EVEN WITH THE ADVENT
of gestational carriers, the practice of commercial surrogacy (as opposed to a woman who carries a baby for her sister or friend) remains one of the most socially controversial solutions to infertility. Washington lawyer and activist Andrew Kimbrell has opposed commercial surrogacy for more than a decade. Kimbrell, director of the non-governmental International Center for Technology Assessment in Washington, DC, sees no ethical distinction between a surrogate who bears a child with her own egg and a gestational carrier.
"It is the attempt to commodify the act of child-bearing and to commodify children," Kimbrell says. "It is baby selling, pure and simple, which we have forbidden in all 50 states but under the guise of a surrogacy contract tried to legalize."
Surrogacy opponent Andrew Kimbrell, director of the International Center for Technology Assessment in Washington, DC, says commercial surrogacy is immoral.
Medical ethicists are divided on the propriety of commercial surrogacy. Arthur Caplan of the University of Pennsylvania has criticized the nearly total lack of national and international regulations. He, too, likens commercial surrogacy to baby selling. But John Robertson, who teaches law and medical ethics at the University of Texas, says the comparison is clearly wrong.
"Baby selling is you have a born child that is sold to another person," Robertson argues. "Here we're talking about agreements made before conception has even occurred, where there is no existing child. Secondly, the genes, in the case of gestational surrogacy, are being provided by the couple that is hiring the surrogate, thus, in a sense, it is their genetic child."
Legal experts say that in most states, surrogacy contracts are either unrecognized by the courts or can be difficult to enforce. In a few states, such as Michigan and New York, paid surrogacy is illegal. In a landmark 1993 California case, a gestational carrier wanted to keep the baby, but the courts ruled against her, saying the genetic relationship between the baby and the contracting parents - plus that couple's original intent to raise the child - made them the child's natural parents.
Robertson says other states will look to the California ruling when deciding disputes over gestational surrogacy. But until the law is settled in those states, both parties - surrogates and intended parents - take a risk when signing a deal, he says.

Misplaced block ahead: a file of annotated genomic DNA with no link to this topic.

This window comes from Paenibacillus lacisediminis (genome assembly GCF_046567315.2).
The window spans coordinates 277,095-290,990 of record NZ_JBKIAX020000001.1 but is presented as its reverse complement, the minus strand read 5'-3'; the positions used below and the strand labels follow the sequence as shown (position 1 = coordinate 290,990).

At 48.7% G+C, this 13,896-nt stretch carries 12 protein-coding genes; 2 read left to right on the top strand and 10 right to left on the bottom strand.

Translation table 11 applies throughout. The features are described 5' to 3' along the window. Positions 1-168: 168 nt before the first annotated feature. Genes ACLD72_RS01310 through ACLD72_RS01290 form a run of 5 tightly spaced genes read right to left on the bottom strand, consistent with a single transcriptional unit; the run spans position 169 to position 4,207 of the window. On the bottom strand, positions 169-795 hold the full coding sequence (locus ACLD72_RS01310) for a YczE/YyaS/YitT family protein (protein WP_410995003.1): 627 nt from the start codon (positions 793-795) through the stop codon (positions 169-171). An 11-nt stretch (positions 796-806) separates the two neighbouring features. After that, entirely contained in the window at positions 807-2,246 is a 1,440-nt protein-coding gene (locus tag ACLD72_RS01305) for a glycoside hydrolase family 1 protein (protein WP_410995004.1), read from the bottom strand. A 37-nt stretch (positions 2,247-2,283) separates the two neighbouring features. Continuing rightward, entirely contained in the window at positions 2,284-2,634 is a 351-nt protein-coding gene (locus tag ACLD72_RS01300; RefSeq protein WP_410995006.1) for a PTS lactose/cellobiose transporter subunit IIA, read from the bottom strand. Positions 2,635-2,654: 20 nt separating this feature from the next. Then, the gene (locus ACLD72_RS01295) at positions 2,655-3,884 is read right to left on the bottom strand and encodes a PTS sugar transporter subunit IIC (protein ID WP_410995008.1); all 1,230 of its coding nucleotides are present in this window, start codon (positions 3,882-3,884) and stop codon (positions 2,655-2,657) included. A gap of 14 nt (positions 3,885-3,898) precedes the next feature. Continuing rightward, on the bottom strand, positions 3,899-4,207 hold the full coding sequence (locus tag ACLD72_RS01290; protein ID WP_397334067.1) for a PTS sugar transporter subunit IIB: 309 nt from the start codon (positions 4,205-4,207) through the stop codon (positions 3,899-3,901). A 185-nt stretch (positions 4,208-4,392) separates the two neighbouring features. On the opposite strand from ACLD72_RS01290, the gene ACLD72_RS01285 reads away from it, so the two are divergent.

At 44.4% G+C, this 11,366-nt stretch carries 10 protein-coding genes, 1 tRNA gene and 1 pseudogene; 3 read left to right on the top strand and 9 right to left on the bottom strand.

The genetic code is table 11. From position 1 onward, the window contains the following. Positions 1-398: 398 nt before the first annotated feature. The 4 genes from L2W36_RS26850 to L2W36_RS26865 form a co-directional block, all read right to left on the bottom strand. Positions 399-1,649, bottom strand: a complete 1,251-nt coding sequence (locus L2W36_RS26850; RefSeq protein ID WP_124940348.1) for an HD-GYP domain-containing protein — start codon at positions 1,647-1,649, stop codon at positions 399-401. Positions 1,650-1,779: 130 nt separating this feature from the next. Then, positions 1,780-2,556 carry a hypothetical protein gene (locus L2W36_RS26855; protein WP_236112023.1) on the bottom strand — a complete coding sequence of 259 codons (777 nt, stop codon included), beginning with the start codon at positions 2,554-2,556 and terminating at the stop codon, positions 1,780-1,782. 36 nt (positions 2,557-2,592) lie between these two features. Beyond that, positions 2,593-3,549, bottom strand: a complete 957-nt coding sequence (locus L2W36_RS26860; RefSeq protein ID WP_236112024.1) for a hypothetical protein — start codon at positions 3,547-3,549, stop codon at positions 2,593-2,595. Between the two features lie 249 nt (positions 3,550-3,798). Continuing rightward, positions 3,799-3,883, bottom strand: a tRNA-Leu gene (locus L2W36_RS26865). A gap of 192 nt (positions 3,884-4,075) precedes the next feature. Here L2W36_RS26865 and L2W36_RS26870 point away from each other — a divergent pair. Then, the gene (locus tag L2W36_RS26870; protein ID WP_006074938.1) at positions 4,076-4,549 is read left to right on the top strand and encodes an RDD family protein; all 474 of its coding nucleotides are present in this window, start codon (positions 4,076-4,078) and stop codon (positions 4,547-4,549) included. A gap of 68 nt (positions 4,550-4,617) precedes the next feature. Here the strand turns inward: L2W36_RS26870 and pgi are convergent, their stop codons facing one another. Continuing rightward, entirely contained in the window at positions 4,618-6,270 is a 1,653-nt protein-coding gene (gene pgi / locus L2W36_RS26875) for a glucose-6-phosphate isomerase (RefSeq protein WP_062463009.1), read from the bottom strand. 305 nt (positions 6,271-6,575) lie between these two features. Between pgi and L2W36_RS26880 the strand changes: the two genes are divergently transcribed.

Surrogacy critic Andrew Kimbell deplores the California finding. "We have here for the first time in the history of western law the idea that childbearing does not equal motherhood. That motherhood can be established by contract or commercial intent. This is both a legal and ethical free-fall," Kimbrell says.
There are no reliable statistics on how many surrogacy arrangements end up in dispute. Legal battles get wide publicity but appear relatively uncommon, either in gestational or traditional surrogacy. Perhaps the most extraordinary case is that of a Santa Ana, California child named Jaycee Buzzanca. The three-year-old was born to a gestational surrogate using sperm and eggs from anonymous donors (the infertile couple was unable to create their own embryo). But one month before her birth, in March, 1995, the intended father, John Buzzanca filed for divorce. Last August, a county judge ruled he was not liable for child support and that his ex-wife, Luanne Buzzanca, was not the child's legal mother. No one was. Luanne Buzzanca would have to adopt the child.
Of the five people who had a relationship to Jaycee - the surrogate, the anonymous gamete donors, the intended parents - the court found none were her legal parents. Luanne Buzzanca had custody of Jaycee. On March 11, 1998 a California appeals court ruled that Luanne Buzzanca is, indeed, the child's legal mother and that John Buzzanca is her father. The court ordered John Buzzanca to pay up.
Some surrogacy programs balk at creating babies where there is no direct genetic link. Psychologist Hillary Hanafin says the Center for Surrogate Parenting and Egg Donation would refuse an arrangement such as the Buzzancas'.
"It looks like cherry picking, like you're creating a child through a catalog," Hanafin says. "It's a concern to us when no one has a legacy or connection to the child prior to fertilization."
Hanafin says that probably half of the disputes in surrogacy involve intended parents who refuse to take the baby. "However, most of the couples didn't walk away from the child because they were too busy or got divorced. It usually had to do with some question about prenatal care, or the true genetics of the child, or whether or not the surrogate had been intentionally negligent during the pregnancy," she says.
Hillary Hanafin, chief psychologist at The Center for Surrogate Parenting and Egg Donating in Beverly Hills, screens out women who want to be surrogates mainly for money.
Hanafin adds that of more than 560 births at her center, only two provoked a dispute. In one case, a surrogate wanted to keep the child but later agreed to give it up. In the other case, a child born with severe medical problems was adopted by a third couple after the intended parents said they could not handle the burden, Hanafin says.
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